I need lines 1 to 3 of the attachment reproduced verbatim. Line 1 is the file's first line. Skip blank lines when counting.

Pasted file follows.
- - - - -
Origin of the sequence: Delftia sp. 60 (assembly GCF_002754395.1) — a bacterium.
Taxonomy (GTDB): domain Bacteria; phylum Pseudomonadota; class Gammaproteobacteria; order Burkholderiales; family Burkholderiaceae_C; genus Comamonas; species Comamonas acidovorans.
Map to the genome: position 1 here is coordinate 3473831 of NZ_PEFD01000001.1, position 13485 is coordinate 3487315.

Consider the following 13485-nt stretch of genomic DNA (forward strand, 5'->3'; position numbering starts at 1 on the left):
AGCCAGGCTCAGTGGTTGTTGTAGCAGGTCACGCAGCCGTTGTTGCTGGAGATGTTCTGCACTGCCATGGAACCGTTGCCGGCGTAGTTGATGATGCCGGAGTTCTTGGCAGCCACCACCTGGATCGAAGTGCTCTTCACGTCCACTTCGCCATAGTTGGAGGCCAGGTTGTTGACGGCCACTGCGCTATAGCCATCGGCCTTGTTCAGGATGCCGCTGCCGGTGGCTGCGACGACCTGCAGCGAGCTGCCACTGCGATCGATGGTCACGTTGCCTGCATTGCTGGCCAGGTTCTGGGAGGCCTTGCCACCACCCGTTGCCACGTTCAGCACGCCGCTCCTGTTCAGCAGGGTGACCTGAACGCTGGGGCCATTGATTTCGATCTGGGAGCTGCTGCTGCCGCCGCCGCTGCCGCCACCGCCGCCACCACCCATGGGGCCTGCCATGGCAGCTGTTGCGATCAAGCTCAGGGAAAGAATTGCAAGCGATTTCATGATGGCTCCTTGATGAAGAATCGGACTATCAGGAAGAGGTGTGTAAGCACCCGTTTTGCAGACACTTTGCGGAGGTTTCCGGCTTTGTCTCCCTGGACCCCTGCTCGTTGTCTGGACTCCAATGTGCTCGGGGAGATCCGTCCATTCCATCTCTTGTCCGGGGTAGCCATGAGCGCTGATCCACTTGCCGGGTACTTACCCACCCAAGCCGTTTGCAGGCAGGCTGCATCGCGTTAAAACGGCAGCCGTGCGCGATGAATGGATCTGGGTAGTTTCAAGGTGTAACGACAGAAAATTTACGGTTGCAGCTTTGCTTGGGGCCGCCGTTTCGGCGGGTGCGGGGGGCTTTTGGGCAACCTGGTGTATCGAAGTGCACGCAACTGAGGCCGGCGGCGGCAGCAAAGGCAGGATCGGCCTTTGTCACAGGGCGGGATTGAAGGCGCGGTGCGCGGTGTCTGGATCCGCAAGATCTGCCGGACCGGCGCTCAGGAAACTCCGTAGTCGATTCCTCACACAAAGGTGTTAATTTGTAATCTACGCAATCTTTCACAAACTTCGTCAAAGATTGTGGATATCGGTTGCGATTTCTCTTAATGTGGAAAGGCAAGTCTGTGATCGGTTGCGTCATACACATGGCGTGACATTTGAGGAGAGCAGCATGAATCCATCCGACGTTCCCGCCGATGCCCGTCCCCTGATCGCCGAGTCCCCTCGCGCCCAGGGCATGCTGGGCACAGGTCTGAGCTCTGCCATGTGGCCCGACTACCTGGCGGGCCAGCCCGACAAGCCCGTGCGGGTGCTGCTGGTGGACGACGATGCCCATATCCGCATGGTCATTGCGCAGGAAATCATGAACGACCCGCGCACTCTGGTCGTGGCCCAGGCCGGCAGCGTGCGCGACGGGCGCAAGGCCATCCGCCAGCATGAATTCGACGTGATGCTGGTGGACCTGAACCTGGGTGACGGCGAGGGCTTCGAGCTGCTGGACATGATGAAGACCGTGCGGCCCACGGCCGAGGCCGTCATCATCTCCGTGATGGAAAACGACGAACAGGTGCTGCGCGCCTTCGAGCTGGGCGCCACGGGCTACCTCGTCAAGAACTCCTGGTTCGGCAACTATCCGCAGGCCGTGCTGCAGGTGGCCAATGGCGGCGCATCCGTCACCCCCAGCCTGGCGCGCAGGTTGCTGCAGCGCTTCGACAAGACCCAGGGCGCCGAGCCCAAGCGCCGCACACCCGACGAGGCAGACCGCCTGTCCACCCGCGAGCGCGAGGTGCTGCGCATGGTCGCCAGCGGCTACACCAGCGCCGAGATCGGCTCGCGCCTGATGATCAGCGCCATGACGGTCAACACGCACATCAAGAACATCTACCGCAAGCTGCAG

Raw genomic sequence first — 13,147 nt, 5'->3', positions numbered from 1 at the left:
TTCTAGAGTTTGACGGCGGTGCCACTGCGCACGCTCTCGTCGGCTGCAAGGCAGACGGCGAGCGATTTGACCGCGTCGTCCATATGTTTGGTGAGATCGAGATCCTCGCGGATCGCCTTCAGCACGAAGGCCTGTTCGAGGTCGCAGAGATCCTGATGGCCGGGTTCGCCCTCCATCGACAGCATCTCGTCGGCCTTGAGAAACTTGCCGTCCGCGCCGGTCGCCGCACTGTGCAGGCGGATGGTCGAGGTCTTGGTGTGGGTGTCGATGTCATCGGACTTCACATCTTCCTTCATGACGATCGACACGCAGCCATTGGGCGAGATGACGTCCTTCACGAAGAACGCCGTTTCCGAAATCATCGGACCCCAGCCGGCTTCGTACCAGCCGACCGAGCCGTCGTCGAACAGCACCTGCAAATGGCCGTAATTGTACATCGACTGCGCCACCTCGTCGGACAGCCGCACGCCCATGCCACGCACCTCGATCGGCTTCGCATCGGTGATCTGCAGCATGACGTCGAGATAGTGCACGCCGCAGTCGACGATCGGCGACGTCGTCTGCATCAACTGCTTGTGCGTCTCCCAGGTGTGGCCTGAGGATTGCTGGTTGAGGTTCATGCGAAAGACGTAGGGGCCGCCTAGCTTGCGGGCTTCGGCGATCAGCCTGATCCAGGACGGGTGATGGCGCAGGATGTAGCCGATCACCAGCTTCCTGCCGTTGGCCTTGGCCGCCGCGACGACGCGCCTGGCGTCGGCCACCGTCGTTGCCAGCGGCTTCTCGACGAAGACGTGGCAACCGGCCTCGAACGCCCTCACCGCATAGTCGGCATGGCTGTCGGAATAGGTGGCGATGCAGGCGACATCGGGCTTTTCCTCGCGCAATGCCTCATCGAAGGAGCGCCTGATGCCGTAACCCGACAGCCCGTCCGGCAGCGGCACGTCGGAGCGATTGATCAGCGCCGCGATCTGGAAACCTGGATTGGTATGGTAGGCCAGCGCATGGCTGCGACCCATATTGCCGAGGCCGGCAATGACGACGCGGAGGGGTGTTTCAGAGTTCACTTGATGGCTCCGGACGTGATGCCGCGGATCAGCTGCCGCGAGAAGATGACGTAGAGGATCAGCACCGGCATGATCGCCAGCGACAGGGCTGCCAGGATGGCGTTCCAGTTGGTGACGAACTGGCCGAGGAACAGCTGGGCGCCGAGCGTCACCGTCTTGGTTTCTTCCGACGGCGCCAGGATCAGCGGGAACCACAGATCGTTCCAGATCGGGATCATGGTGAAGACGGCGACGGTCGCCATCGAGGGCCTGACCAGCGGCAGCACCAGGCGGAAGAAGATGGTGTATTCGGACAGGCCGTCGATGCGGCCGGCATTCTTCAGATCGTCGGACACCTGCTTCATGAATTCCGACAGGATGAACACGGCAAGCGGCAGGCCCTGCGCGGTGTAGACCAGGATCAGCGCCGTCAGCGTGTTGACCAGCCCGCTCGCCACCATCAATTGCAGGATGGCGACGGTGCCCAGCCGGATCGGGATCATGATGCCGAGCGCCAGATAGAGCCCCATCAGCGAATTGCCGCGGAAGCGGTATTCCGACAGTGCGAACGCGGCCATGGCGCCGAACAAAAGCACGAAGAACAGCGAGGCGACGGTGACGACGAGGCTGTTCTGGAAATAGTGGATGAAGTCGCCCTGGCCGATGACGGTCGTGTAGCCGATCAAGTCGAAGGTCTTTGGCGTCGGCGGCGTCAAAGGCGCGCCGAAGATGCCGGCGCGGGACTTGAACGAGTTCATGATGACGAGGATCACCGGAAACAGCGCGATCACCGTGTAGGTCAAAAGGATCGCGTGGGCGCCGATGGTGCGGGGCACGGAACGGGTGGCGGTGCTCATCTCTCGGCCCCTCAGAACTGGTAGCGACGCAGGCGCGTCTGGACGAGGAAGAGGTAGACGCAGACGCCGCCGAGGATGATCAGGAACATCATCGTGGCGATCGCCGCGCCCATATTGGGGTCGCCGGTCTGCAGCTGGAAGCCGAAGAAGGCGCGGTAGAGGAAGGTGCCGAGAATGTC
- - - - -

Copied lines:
Origin of the sequence: Delftia sp. 60 (assembly GCF_002754395.1) — a bacterium.
Taxonomy (GTDB): domain Bacteria; phylum Pseudomonadota; class Gammaproteobacteria; order Burkholderiales; family Burkholderiaceae_C; genus Comamonas; species Comamonas acidovorans.
Map to the genome: position 1 here is coordinate 3473831 of NZ_PEFD01000001.1, position 13485 is coordinate 3487315.